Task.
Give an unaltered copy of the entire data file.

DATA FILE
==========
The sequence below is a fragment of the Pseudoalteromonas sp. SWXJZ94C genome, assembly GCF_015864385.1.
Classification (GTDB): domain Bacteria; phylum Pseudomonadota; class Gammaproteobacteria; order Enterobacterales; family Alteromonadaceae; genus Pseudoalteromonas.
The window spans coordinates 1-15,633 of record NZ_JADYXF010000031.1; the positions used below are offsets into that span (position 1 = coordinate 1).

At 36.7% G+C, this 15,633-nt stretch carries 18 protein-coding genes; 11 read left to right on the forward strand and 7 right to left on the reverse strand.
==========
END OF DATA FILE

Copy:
The sequence below is a fragment of the Pseudoalteromonas sp. SWXJZ94C genome, assembly GCF_015864385.1.
Classification (GTDB): domain Bacteria; phylum Pseudomonadota; class Gammaproteobacteria; order Enterobacterales; family Alteromonadaceae; genus Pseudoalteromonas.
The window spans coordinates 1-15,633 of record NZ_JADYXF010000031.1; the positions used below are offsets into that span (position 1 = coordinate 1).

At 36.7% G+C, this 15,633-nt stretch carries 18 protein-coding genes; 11 read left to right on the forward strand and 7 right to left on the reverse strand.